From the Dissenting Right

Bruce Bartlett, a traditional Republican who has dramatically broken ranks, diagrams the challenges the Democrats now face given their electoral victory. And he believes the GOP’s loss this November could create the split-government terrain the pa

Bruce Bartlett-a traditional Republican who dramatically broke ranks with the White House in his book Impostor: How George W. Bush Bankrupted America and Betrayed the Reagan Legacy (available here)-expresses his hope the election will become a catalyst for party renewal and redemption. In his interview with National Interest online editor, Ximena Ortiz, he explains why the GOP's loss this November could become its strategic gain in 2008.

TNI: You have written that a Republican defeat in the midterms could become a clarion call to a party that has diverged from its core ideals, and potentially enhance its chances for a 2008 victory. But which prominent Republicans do you see as torchbearers for these core ideals?

BB: Well, I think the political dynamics, given what happened yesterday, could create a change. As of right this moment, John McCain is still the leader, but I think he may adjust his strategy a little bit. In the last few months he's been appealing more to the Bush base of the party, and now he may distance himself a little and get back to the kind of maverick, more libertarian approach that he had previously. It may open up opportunities for new candidates to emerge. Allen, as you know, had been somebody people had talked about as a candidate. That's obviously finished. Some people like Chuck Hagel might be emboldened to take a run at the nomination. And perhaps others, I don't know.

TNI: So in your opinion, does this election signal a change in the political environment to be more hospitable to less intrusive government, more restrained spending and more restrained foreign policy?

BB: Well, it's more of a hope than an expectation, let's put it that way. In part it will depend on how the Republicans ultimately decide what the ultimate cause of their defeat was. If they decide it was just poor technical performance, and that there was nothing wrong with the issues, then they will act one way. If they decide it was all related to things like Iraq that were essentially outside their control, that's another. But if they decide it was because they were viewed as too close to the White House, too much under the thumb of the president, not showing sufficient independence, then that's another possibility.

We'll find out in coming weeks, and the critical place where this will be played out is in the leadership elections, especially in the House. I think there's going to be a strong desire to clean house and bring in an entirely new set of leaders, and we'll just have to see how that plays out.

TNI: Because there exists the possibility that Congress will not redeem itself, on either side of the aisle, what are the prospects for the emergence of an alternative conservative party facing off with an alternative liberal party? The emergence of third, fourth parties?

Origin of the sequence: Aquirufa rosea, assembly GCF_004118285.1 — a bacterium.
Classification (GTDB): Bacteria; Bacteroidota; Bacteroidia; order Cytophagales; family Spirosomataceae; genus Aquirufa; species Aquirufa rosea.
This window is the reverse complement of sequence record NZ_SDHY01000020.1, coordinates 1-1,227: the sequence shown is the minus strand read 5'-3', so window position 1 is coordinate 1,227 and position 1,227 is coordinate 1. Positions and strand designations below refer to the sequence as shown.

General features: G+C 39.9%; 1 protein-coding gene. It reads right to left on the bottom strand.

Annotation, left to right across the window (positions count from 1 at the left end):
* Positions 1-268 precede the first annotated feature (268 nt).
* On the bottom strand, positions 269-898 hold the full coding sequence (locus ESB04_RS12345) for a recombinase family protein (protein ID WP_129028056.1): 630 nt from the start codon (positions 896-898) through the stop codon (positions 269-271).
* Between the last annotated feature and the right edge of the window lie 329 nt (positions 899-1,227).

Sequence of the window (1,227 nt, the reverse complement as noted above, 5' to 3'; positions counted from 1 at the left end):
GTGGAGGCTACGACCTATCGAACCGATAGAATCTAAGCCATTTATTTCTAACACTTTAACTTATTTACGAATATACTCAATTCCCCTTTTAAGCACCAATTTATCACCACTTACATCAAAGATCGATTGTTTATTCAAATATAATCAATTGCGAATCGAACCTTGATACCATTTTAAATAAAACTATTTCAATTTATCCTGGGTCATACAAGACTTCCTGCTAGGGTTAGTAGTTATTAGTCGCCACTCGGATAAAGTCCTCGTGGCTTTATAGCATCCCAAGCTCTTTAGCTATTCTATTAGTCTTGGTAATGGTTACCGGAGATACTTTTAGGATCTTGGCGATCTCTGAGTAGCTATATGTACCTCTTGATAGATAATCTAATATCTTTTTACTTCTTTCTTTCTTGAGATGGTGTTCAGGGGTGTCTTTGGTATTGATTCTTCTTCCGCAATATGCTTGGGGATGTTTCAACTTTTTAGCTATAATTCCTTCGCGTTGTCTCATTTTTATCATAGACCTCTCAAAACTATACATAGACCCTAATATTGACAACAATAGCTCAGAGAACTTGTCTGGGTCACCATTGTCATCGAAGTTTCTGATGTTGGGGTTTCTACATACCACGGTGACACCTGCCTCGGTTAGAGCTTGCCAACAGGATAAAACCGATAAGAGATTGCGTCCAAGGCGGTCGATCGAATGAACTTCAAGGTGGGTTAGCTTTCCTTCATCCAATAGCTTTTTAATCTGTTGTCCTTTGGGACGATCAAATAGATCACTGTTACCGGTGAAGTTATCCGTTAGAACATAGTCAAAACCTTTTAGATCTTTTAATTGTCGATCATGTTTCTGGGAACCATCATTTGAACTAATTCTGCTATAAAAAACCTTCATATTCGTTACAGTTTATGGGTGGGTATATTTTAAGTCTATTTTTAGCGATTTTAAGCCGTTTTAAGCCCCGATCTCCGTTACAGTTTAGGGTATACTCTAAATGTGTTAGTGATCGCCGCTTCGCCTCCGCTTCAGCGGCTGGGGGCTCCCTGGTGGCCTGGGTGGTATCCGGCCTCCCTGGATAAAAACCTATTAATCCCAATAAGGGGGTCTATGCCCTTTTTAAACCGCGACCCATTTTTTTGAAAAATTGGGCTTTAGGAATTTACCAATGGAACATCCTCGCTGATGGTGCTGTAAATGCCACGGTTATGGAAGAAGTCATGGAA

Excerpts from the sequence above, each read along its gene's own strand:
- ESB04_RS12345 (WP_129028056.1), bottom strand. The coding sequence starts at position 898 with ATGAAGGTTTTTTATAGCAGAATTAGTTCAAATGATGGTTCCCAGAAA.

BB: It's always been my view that third parties per se are not viable in our system of government, because as long as the electoral college requires you to get an absolute majority, there's simply no place, you can't win with a plurality, so third parties always end up being spoilers. And what they tend to do more often than not is hurt the party that's closest to them ideologically. So, for example, Ralph Nader ended up hurting Gore and Kerry, and Perot ended up hurting the first President Bush. So, they are ultimately not viable, and you'd have to change the Constitution to make them viable.

What could happen, though, is that within each party the wings-the segments that are outside the leadership-can be rejuvenated and make more of a play for power. So I think that's where it will play out and it may lead to candidates running for president who otherwise might have considered themselves not viable. I think that's where you will see the discontent focus itself.

TNI: Any other thoughts on the elections?

BB: One thing I think that is important, and we sort of touched on it earlier, is I don't think this is all necessarily bad for the Republicans, in a sheer partisan sense. They were bound to lose sooner or later, and if you're going to lose it's better to lose in a midterm election than lose a presidential election. I think the Democrats' win this year may actually be the best thing possible for the Republican candidate in 2008 to continue to hold the White House.

People like gridlock. They like one party being in a position to check the other. And I think there's a possibility that the White House could be rejuvenated in the same sort of way that Bill Clinton was by the Republican victory in Congress in 1994. It gives them a foil, an opponent, somebody to run against the next two years. And there's also the possibility-even the likelihood that the Democrats-having been out of power for so long and being so much under the influence of the far left of their party (especially given that many of the new leaders in Congress are from the far left of the party) may come under intense pressure from their own constituency to take actions that are politically unwise. For example, bringing articles of impeachment against Bush over Iraq or whatever, which would be politically insane.

But they may have no other choice, just as the Republicans felt in 1998 they had no choice in that matter. How all this plays out is going to be fascinating to watch, but it's really hard to predict right now.

TNI: Do you think that the Democratic victory will allow the Republicans to split the blame on some of the more problematic policies-say, Iraq and the deficit.